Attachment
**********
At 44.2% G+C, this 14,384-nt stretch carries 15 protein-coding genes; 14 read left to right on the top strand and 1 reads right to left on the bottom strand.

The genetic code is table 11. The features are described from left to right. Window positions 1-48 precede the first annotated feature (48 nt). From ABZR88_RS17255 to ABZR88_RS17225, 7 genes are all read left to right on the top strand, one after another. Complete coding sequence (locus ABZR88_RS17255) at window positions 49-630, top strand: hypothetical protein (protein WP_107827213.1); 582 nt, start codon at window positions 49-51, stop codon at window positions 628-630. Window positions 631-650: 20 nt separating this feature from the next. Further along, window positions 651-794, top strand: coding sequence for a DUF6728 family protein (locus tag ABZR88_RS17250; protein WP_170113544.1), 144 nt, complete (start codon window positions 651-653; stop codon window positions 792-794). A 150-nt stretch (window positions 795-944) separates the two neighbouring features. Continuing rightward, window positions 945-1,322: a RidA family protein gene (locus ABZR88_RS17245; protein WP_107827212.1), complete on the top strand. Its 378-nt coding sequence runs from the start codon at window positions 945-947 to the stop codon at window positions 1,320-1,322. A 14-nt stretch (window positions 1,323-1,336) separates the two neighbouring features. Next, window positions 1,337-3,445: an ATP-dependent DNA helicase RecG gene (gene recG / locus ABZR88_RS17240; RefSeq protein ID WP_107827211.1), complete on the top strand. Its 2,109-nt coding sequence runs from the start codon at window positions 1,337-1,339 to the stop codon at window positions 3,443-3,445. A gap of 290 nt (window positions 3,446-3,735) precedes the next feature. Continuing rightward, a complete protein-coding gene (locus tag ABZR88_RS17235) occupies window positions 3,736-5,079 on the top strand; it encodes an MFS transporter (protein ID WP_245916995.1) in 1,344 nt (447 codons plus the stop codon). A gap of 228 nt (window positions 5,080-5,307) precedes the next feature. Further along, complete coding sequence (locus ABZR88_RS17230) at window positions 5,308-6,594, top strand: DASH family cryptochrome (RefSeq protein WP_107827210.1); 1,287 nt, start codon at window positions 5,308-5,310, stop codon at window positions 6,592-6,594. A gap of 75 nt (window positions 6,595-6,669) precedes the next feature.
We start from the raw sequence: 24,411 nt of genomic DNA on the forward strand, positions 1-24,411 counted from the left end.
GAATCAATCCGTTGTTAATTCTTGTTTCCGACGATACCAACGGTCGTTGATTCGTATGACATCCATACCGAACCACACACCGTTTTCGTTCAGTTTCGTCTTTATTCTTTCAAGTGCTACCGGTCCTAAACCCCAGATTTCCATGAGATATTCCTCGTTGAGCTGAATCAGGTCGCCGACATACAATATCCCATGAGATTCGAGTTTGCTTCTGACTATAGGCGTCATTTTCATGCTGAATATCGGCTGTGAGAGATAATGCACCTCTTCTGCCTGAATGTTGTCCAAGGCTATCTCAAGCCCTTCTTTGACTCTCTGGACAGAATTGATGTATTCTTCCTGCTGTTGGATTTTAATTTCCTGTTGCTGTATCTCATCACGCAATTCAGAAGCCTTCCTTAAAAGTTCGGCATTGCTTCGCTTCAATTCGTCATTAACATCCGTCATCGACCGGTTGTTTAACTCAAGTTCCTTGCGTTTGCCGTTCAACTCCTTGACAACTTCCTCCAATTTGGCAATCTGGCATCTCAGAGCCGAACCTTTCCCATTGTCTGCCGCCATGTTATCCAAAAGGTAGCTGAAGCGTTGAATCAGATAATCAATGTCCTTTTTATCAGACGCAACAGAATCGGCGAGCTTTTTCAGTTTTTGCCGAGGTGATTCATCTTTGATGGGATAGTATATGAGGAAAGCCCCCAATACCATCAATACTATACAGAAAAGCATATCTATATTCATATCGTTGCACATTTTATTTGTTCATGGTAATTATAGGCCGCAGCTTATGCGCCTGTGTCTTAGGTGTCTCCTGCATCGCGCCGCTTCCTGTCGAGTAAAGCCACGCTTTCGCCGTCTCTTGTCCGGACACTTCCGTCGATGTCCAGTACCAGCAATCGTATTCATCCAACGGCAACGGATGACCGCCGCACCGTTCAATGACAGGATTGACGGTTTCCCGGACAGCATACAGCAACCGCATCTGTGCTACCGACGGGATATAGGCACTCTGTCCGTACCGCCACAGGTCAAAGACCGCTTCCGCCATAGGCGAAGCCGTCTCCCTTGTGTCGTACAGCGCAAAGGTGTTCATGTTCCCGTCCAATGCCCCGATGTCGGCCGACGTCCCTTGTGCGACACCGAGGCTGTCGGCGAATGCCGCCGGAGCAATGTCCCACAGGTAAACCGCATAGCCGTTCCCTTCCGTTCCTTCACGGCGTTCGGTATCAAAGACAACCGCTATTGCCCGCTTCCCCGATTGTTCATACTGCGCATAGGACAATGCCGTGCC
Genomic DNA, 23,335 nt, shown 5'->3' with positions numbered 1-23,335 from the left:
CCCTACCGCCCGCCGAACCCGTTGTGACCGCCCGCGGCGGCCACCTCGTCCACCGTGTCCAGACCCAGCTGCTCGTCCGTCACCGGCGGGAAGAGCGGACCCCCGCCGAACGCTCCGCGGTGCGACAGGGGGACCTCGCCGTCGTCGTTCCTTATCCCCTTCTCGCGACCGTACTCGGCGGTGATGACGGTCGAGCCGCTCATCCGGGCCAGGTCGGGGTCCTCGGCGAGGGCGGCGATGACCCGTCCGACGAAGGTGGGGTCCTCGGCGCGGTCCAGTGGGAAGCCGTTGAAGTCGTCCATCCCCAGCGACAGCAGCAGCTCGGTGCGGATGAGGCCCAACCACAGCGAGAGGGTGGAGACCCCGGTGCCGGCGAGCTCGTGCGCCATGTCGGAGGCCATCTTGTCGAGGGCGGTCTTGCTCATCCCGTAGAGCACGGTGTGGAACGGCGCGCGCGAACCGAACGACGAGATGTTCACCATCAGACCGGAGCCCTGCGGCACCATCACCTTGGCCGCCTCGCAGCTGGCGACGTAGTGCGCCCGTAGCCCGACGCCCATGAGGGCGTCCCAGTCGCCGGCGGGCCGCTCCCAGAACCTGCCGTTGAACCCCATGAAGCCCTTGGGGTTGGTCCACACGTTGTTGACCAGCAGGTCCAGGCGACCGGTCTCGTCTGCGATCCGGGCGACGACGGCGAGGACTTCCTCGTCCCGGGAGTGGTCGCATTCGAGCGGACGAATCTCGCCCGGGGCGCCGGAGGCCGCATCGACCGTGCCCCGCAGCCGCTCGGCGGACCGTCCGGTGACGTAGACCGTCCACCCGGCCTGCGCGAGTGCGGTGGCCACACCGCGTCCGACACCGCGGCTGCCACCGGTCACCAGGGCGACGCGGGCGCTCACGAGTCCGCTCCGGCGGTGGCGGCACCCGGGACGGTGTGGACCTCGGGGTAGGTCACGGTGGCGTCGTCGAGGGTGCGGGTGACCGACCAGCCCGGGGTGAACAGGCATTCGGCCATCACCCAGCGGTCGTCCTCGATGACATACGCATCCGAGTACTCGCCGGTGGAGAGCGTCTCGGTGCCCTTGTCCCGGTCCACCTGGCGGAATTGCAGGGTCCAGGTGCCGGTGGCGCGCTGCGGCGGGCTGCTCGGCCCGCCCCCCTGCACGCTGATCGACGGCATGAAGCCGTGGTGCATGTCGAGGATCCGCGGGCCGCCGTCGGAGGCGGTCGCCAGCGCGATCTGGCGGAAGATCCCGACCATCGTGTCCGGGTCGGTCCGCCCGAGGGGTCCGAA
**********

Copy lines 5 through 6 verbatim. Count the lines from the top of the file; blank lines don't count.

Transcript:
Genomic DNA, 23,335 nt, shown 5'->3' with positions numbered 1-23,335 from the left:
CCCTACCGCCCGCCGAACCCGTTGTGACCGCCCGCGGCGGCCACCTCGTCCACCGTGTCCAGACCCAGCTGCTCGTCCGTCACCGGCGGGAAGAGCGGACCCCCGCCGAACGCTCCGCGGTGCGACAGGGGGACCTCGCCGTCGTCGTTCCTTATCCCCTTCTCGCGACCGTACTCGGCGGTGATGACGGTCGAGCCGCTCATCCGGGCCAGGTCGGGGTCCTCGGCGAGGGCGGCGATGACCCGTCCGACGAAGGTGGGGTCCTCGGCGCGGTCCAGTGGGAAGCCGTTGAAGTCGTCCATCCCCAGCGACAGCAGCAGCTCGGTGCGGATGAGGCCCAACCACAGCGAGAGGGTGGAGACCCCGGTGCCGGCGAGCTCGTGCGCCATGTCGGAGGCCATCTTGTCGAGGGCGGTCTTGCTCATCCCGTAGAGCACGGTGTGGAACGGCGCGCGCGAACCGAACGACGAGATGTTCACCATCAGACCGGAGCCCTGCGGCACCATCACCTTGGCCGCCTCGCAGCTGGCGACGTAGTGCGCCCGTAGCCCGACGCCCATGAGGGCGTCCCAGTCGCCGGCGGGCCGCTCCCAGAACCTGCCGTTGAACCCCATGAAGCCCTTGGGGTTGGTCCACACGTTGTTGACCAGCAGGTCCAGGCGACCGGTCTCGTCTGCGATCCGGGCGACGACGGCGAGGACTTCCTCGTCCCGGGAGTGGTCGCATTCGAGCGGACGAATCTCGCCCGGGGCGCCGGAGGCCGCATCGACCGTGCCCCGCAGCCGCTCGGCGGACCGTCCGGTGACGTAGACCGTCCACCCGGCCTGCGCGAGTGCGGTGGCCACACCGCGTCCGACACCGCGGCTGCCACCGGTCACCAGGGCGACGCGGGCGCTCACGAGTCCGCTCCGGCGGTGGCGGCACCCGGGACGGTGTGGACCTCGGGGTAGGTCACGGTGGCGTCGTCGAGGGTGCGGGTGACCGACCAGCCCGGGGTGAACAGGCATTCGGCCATCACCCAGCGGTCGTCCTCGATGACATACGCATCCGAGTACTCGCCGGTGGAGAGCGTCTCGGTGCCCTTGTCCCGGTCCACCTGGCGGAATTGCAGGGTCCAGGTGCCGGTGGCGCGCTGCGGCGGGCTGCTCGGCCCGCCCCCCTGCACGCTGATCGACGGCATGAAGCCGTGGTGCATGTCGAGGATCCGCGGGCCGCCGTCGGAGGCGGTCGCCAGCGCGATCTGGCGGAAGATCCCGACCATCGTGTCCGGGTCGGTCCGCCCGAGGGGTCCGAA